In the dawn gloom, with the car at a standstill in rush-hour traffic, Mrs. Neighbor applied makeup by the light of the mirror on the lowered passenger-side visor. She was prattling about what she had gleaned from media coverage of the Met Gala.

As usual, Robert sat behind her husband. This gave Robert the best view of the skyline as it flickered between the moving traffic in the adjacent bus lane.

The mirror’s faint light and the dirty rear window allowed Robert to catch a reflection of his face superimposed over the skyline across the Hudson River. It was as if he were a subliminal message in an advertisement.

Robert was staring blankly at a kinescope version of New York. The city stared blankly in return. It seemed to Robert that everyone his own age, everyone he had relied on and who had supported him, was giving up.

“I don’t even belong here,” he thought again. The car completed its sweeping turn toward the E-ZPass toll and slowly edged its way into the tunnel.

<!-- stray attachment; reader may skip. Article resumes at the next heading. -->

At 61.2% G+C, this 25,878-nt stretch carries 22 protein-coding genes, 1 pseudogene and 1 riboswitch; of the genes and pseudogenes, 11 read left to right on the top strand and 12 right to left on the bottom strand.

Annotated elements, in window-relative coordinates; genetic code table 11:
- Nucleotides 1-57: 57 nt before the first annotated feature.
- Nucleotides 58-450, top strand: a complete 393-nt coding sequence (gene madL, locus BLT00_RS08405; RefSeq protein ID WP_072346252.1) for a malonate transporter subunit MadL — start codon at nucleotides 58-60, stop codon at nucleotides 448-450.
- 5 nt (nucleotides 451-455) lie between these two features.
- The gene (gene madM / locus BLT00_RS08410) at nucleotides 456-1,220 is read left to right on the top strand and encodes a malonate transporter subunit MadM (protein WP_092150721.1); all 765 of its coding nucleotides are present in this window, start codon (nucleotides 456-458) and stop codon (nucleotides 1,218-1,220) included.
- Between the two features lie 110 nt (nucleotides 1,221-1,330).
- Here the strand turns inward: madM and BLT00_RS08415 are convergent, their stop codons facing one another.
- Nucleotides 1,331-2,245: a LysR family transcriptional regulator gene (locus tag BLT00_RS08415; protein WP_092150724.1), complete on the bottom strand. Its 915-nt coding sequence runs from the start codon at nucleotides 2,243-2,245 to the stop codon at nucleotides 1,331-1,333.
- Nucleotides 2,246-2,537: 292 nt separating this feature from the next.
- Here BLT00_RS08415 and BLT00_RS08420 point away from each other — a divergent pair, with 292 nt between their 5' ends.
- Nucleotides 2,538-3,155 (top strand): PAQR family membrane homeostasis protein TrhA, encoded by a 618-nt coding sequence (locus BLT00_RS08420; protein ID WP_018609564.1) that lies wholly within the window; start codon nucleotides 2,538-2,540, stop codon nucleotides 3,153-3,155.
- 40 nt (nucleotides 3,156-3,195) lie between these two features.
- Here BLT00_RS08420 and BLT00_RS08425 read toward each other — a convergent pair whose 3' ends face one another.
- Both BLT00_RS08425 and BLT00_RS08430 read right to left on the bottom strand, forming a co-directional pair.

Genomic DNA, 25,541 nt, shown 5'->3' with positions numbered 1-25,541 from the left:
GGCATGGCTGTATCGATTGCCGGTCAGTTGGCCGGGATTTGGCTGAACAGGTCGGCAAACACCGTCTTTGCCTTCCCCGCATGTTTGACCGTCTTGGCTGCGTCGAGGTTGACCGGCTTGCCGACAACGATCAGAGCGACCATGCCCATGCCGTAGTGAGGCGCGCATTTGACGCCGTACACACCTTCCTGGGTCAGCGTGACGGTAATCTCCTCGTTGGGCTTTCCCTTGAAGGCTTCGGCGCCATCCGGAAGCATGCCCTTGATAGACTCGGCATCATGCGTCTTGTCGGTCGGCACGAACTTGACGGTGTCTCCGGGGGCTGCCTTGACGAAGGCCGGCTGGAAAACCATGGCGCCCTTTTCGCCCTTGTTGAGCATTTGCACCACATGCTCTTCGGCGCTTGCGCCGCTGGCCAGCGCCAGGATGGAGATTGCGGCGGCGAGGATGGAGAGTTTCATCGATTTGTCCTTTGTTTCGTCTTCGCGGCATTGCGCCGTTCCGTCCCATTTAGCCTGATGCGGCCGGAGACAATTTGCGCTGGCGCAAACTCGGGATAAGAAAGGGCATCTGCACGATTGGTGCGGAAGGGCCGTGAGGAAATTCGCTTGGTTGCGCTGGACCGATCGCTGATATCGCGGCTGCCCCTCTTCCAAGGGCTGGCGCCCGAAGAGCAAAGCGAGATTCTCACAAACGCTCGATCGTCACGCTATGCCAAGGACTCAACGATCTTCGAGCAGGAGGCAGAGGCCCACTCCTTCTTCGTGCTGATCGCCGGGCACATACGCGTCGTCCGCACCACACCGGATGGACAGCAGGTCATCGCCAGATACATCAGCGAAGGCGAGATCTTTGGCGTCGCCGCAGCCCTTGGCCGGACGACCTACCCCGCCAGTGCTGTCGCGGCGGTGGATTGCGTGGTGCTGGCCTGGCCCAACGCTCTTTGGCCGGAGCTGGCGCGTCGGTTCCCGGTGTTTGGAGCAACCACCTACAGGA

“Hell, with tiles,” Robert said, once they were under the river. His neighbors didn’t hear since they weren’t paying attention to him.


Outside the tunnel, the car made better progress along West 40th Street.

Robert reflected on newly familiar sights. The city was barely recognizable from the one he had fallen in love with during his first rides to work three decades ago.

On Eighth Avenue, they passed the new sleek, silver version of the Gray Lady headquarters. Then, passing Seventh Avenue and into the Garment District, a familiar sight: the giant Needle Threading a Button statute on the corner of “Fashion Avenue” and 39th. Installed in the 1970s, it would soon be refurbished, Robert had read.

Approaching Broadway, they passed a narrow pedestrian plaza named after Golda Meir, the former prime minister of Israel. It was filled with 14 oversized thin-bodied sculptures, in a diversity of colors, with oversized hands. They reminded Robert of aliens from the science fiction stories he read as a boy. They seemed to be waving hello.

A block further, the car approached the southwest edge of Bryant Park, a corner named after the inventor Nikola Tesla. Out of habit, Robert shifted sides in the back seat, positioning himself for an easy escape before his neighbor turned right to head south on Fifth Avenue.

Robert had an ulterior motive in sliding closer to a view of the sidewalk. Some part of him anticipated the temporary backup in traffic in the middle of the long block between Sixth and Fifth. Here, outside the former American Radiator Building, Robert tried to catch a glimpse of the receptionist in the grand lobby with 30-foot ceilings.